The TSP board and a contractor both owe retirement plan participants an apology, congressional investigators find.
The Federal Retirement Thrift Investment Board and an IT company share responsibility for substantial cost overruns and delays in a project intended to bring the retirement account records of government workers online by May 2000, Senate Governmental Affairs Committee leaders said Wednesday.
Serious communications breakdowns and staffing shortages contributed to the failure of American Management Systems to move Thrift Savings Plan records online by the original deadline, Sens. Susan Collins, R-Maine, and Joseph Lieberman, D-Conn., wrote in a July 7 letter to Andrew Saul, chairman of the TSP board. The failed contract, terminated in 2000, ended up costing plan participants $36 million, the senators said.
TSP participants paid another $33 million for Materials, Communications and Computers Inc. (Matcom) to complete the project in the wake of the AMS failure, the letter stated. The record system upgrade, started in 1997, should have cost a total of $29.7 million, according to an estimate prepared by the Government Accountability Office (formerly known as the General Accounting Office).
AMS spent $65 million over four years working on the project, according to the senators. Only $1 million worth of that work ended up having any value to Matcom when the company took over the project in early 2001, the letter noted.
The TSP board took AMS to court and reached a settlement of $5 million in June 2003. But the board ended up charging $36 million to TSP accounts to pay for the failure.
Despite the deductions, government workers in the plan "have yet to receive an adequate explanation of what happened and why," Collins and Lieberman said, adding that neither the TSP board nor AMS have accepted enough blame for the botched contract.
The senators based their criticisms on the results of an investigation in which committee staff members reviewed more than 35,000 messages exchanged between the TSP board and AMS.
AMS, which recently merged with CGI Virginia Corp., a subsidiary of CGI Group Inc., a technology services firm based in Montreal, Canada, is in the process of looking over Collins and Lieberman's letter. "Obviously we're never happy when our clients aren't completely satisfied," said Eileen Murphy, a spokeswoman for AMS-CGI.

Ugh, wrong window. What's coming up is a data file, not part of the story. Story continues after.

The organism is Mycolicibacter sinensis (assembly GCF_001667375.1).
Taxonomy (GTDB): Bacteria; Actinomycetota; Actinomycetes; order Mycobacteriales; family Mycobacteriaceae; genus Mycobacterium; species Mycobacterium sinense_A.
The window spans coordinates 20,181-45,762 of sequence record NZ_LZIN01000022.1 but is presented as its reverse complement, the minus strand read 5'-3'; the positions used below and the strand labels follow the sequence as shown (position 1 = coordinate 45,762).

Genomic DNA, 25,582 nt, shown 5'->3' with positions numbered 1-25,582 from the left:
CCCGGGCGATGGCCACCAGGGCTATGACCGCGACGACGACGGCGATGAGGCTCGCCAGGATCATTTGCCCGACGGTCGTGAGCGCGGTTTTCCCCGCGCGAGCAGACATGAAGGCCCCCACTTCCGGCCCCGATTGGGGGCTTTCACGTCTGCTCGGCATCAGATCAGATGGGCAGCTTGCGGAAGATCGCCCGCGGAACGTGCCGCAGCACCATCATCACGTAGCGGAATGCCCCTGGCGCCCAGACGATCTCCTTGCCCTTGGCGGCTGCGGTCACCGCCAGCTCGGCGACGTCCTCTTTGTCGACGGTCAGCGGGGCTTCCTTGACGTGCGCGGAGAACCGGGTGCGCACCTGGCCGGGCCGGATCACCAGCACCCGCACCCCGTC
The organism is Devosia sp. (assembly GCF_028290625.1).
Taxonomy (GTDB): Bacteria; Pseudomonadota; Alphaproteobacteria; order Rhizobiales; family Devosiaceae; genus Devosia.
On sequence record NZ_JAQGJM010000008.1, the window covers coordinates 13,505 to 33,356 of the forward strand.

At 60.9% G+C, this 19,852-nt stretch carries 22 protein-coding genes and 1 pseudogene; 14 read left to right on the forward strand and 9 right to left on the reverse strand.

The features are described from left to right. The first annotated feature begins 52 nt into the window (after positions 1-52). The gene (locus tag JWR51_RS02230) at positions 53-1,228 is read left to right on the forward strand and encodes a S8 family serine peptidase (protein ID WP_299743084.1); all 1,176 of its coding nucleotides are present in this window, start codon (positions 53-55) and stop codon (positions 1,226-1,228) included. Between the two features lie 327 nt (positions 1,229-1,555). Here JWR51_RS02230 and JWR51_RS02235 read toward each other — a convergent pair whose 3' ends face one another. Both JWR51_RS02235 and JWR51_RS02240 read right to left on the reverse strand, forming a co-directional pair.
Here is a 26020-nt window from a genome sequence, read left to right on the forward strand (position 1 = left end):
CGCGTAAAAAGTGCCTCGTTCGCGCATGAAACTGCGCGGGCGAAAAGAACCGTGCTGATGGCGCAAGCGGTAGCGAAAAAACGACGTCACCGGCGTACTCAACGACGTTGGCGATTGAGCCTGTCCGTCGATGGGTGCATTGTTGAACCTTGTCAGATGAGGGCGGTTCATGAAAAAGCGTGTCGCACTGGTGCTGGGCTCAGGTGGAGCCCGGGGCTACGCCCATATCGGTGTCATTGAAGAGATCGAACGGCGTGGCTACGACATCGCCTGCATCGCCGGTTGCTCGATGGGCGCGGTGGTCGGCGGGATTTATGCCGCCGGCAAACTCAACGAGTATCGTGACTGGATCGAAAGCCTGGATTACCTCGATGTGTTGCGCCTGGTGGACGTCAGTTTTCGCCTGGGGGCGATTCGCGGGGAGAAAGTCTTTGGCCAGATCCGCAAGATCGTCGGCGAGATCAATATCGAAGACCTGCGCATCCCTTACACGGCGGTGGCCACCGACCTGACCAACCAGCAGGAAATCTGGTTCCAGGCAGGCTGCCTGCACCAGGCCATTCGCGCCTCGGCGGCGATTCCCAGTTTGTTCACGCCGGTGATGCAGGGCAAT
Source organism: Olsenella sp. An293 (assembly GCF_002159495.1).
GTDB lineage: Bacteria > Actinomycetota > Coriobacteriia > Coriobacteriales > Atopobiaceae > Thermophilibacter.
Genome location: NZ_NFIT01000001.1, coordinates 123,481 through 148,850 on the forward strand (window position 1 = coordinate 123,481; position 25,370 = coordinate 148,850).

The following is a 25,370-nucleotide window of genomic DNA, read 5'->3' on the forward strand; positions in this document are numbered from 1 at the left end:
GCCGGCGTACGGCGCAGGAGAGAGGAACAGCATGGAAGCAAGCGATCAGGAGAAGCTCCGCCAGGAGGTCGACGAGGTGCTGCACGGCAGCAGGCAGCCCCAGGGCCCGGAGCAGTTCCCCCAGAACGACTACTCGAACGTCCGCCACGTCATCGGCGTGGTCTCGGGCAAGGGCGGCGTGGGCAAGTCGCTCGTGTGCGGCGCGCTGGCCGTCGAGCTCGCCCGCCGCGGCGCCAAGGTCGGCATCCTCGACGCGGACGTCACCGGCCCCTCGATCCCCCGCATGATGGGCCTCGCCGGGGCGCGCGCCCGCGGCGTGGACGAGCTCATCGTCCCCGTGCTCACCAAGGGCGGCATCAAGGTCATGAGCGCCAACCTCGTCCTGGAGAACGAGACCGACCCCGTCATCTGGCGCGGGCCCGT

The TSP board also is still in the process of reviewing the letter, said Tom Trabucco, a spokesman. The board "fully cooperated" with the committee's investigation, he added, declining to comment on actions the board might take in response to the letter.
Communications failures resulted in AMS wasting time customizing off-the- shelf software, according to the investigation. While some adaptation of the commercial product was necessary, AMS wrote more than a million lines of custom computer code.
TSP board members claimed they were "unaware that AMS was drafting that much code," and added that the company was "secretive" and refused to let them look at the code. In turn, AMS executives said the board asked for more than 450 "last-minute" design changes, resulting in cost overruns and delays.
Confusion over the contract terms "eventually created hostility," the senators noted. In one exchange, an AMS executive expressed frustration that the board had reopened 19 of 45 issues discussed at a past meeting. The contractor had been under the impression that they had been settled.
"This was not my agreement," a TSP board staff member wrote in reply to an e-mail from the AMS executive. "I would also appreciate a less combative tone."
In the next round of the exchange, he added: "If AMS had acted like a productive and professional organization at any time during this project, we wouldn't be where we are, and the client wouldn't have to be spending inordinate amounts of time trying to bail your [expletive deleted by investigators] out of this. So don't lecture me."
Compounding communication problems, both AMS and the TSP board failed to assign adequate staff to the project, the senators said. Some staff members lacked technical expertise and contract management skills, according to the letter. If the TSP board could not locate those skills in-house, the board should have considered hiring an outside consultant, the lawmakers said.
On future technology projects, the TSP board should seek advice from independent experts to avoid becoming too dependent on any contractor, Collins and Lieberman recommended. The board also must take precautions to ensure that participants do not end up paying for failures, the letter stated
The Governmental Affairs Committee is awaiting a response from the board before deciding what, if any, further action is needed, said spokeswoman Andrea Hofelich.